The polls were right in Greece. The Coalition of the Radical Left (SYRIZA) won well, with 36.3% of the vote, 8.5% clear of the centre-right New Democracy. Another five parties cleared the 3% threshold for representation, but none of them by much. (Compare Saturday’s preview here.) The neo-Nazi Golden Dawn was in third place, but its 6.3% was down from the 2012 result and a far cry from the days when it was showing twice that in the polls.
With the 50-seat winner’s bonus, SYRIZA has 149 of the 300 seats – tantalisingly short of an absolute majority, but for practical purposes almost as good. It gave SYRIZA its choice of coalition partners, and it chose the right-wing Independent Greeks (ANEL), an anti-austerity breakaway from New Democracy, which won 4.7% and 13 seats.
That suggests that for the new prime minister, SYRIZA leader Alexis Tsipras, confrontation with the European Union and the European Central Bank is at the top of the agenda: he certainly doesn’t have a lot else in common with ANEL. Prior speculation had centred more on new centrist party To Potami (6.0% and 17 seats), but its pro-EU position was evidently too much for Tsipras.
What happens next, however, will depend at least as much on decisions taken in Brussels and Frankfurt as on the new Greek government.
It’s not controversial to say that the EU is at something of a crisis point. Still languishing economically and beset by voters who seem to be deserting the mainstream for populists, Eurosceptics and the extremes of right and left, its leaders desperately need to find a way of settling things down and reassuring their public. But it’s not at all obvious just how to go about this.
Offering Greece generous terms to avoid an explicit default and keep it within the euro zone risks sending the message that other troubled economies can get away without complying with their agreements, fuelling a stampede away from economic orthodoxy. But confrontation with Greece risks sending the message that EU democracy is a sham and that countries are better off going it alone without the stranglehold of German-imposed discipline.
As a sympathetic critic of both the EU and the euro, it seems to me that the second danger is the more serious one. I think it’s more important to keep Greece – and parties like SYRIZA – within the tent and to tell EU voters that their democratic choices will be respected.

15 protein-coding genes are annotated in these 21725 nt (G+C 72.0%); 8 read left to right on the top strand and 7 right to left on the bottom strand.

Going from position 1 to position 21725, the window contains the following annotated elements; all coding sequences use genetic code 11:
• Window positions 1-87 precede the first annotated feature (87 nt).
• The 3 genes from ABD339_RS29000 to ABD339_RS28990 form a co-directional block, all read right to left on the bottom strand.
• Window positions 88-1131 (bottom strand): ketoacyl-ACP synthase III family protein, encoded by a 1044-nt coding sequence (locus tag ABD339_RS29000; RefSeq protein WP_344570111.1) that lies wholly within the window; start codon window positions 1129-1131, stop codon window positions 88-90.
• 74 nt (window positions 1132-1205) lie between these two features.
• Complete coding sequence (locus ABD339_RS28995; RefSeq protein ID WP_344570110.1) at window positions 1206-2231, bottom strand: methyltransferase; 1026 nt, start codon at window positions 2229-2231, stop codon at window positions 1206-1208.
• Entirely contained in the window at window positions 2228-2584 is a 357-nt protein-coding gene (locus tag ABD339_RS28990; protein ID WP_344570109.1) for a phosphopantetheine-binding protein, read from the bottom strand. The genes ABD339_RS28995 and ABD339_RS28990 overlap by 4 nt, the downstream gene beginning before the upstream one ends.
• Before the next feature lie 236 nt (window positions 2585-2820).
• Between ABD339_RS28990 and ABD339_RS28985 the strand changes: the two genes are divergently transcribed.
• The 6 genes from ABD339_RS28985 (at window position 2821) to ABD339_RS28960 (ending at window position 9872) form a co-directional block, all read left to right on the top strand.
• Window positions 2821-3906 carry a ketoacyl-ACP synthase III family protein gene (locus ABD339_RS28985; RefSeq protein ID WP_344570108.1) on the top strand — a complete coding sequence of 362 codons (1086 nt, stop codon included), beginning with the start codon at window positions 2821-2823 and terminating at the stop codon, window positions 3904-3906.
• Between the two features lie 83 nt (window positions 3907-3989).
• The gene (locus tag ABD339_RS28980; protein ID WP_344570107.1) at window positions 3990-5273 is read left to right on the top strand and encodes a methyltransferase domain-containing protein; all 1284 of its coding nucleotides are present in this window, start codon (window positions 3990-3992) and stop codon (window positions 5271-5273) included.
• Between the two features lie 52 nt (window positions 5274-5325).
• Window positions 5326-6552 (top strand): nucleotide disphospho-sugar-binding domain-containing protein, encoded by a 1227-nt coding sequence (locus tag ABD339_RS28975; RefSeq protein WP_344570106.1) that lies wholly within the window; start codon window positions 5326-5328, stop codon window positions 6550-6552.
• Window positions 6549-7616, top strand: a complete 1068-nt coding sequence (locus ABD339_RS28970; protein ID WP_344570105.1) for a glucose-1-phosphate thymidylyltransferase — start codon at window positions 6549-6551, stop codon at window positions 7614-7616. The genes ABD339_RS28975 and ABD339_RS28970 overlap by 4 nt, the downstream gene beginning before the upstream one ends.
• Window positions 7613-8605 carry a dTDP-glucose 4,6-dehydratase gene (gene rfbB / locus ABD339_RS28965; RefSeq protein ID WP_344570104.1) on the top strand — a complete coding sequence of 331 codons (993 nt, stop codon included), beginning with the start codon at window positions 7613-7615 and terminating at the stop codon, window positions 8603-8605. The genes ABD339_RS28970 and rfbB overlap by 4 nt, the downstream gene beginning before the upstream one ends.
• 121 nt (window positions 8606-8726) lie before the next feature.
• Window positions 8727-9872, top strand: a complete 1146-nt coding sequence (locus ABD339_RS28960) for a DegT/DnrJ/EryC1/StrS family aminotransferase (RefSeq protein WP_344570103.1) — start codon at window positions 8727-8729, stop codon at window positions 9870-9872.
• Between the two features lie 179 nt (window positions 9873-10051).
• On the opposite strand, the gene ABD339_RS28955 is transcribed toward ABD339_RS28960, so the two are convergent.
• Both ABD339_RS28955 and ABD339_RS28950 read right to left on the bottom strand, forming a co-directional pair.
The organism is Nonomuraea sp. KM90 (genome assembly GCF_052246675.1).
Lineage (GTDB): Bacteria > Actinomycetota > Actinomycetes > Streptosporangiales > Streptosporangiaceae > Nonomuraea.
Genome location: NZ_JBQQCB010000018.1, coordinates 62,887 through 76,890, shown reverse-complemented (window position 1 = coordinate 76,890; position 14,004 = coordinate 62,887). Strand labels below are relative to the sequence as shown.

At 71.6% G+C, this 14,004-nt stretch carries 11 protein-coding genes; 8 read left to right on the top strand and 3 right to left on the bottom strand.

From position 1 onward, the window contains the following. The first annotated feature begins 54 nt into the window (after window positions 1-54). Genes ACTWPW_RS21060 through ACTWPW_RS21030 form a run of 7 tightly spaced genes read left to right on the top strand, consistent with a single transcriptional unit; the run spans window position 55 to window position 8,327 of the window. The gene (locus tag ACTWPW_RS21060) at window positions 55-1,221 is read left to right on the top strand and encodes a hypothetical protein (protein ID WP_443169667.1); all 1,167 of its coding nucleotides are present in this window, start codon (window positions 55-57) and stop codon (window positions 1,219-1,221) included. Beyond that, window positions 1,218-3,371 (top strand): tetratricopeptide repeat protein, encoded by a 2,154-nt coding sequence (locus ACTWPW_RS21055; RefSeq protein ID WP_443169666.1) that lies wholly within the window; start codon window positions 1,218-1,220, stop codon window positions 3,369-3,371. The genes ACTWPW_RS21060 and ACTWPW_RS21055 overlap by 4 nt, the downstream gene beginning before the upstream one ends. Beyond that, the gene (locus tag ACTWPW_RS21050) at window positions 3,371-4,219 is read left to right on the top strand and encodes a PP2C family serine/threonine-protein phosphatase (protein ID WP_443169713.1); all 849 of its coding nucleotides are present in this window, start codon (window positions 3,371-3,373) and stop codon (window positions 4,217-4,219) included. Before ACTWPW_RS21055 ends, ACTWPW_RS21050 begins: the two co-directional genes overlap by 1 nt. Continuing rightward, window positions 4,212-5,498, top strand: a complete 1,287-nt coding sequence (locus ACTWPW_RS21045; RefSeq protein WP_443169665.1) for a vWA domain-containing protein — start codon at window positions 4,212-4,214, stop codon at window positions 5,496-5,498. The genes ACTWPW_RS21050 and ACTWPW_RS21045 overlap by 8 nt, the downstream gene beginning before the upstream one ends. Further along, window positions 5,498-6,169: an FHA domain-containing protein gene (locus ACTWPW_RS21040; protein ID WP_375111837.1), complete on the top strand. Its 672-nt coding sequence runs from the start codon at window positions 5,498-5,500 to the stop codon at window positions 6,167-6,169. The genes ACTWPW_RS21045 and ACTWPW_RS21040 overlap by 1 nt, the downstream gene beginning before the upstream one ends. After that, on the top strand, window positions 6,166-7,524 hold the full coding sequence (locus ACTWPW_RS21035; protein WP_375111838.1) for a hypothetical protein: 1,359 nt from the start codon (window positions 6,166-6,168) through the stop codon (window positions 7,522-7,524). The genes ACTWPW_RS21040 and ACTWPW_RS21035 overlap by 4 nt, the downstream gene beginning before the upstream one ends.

Writing just before Sunday’s voting, here’s how Paul Mason at Channel 4 put it:
What would make Mrs Merkel override her former finance minister Wolfgang Schauble and the rest of the ECB hawks?
The threat of losing half of peripheral Europe to Syriza-style leftist governments is one part of the answer …
The other part of the answer is the threat of a right-led breakup of the eurozone and the EU, with Britain’s Ukip, the Front National in France and Geert Wilders’ Freedom Party in the Netherlands all profiting from the eurozone’s stasis.
But suppose the ECB and the European Commission, in this dream scenario for the left, gave the green light to a Greek debt write off: they would effectively be executing the Greek political centre and putting their money on Alexis Tsipras and the Syriza leadership to become a left-technocratic modernising force.
This is Syriza’s secret hope …
I think that’s right: for all its anti-capitalist rhetoric, SYRIZA wants to be inside the tent. It and other parties like it are not inherently anti-European. If Merkel and the others force them to become that way, they will narrow the support base of the EU to a possibly fatal extent.
But seen from the EU leadership, Greece looks small and far away; the temptation to just cut it loose will be strong. And if Tsipras overplays his hand he could well force them to do just that.
Both sides have an interest in reaching a deal. But that doesn’t mean it’s going to be easy.
*ADDENDUM (1pm Tuesday)*
In a post that I’ve just read (written on Saturday), British political scientist Dan Hough reaches similar conclusions to mine about SYRIZA’s prospects, from studying the history of left parties’ participation in government:
However, although these parties have found governing hard, they are by no means alone in this. Left parties’ policy decisions generally haven’t rendered them ‘unelectable’ next time, and they certainly haven’t fallen apart. Left parties, in other words, have behaved in remarkably similar ways to parties of other stripes. Given what we’ve seen elsewhere, this would indicate that Syriza is likely to move more in the direction of the mainstream, taking tough decisions and then struggling with the consequences. If there is a self-destruct option, Syrzia is very unlikely to take it.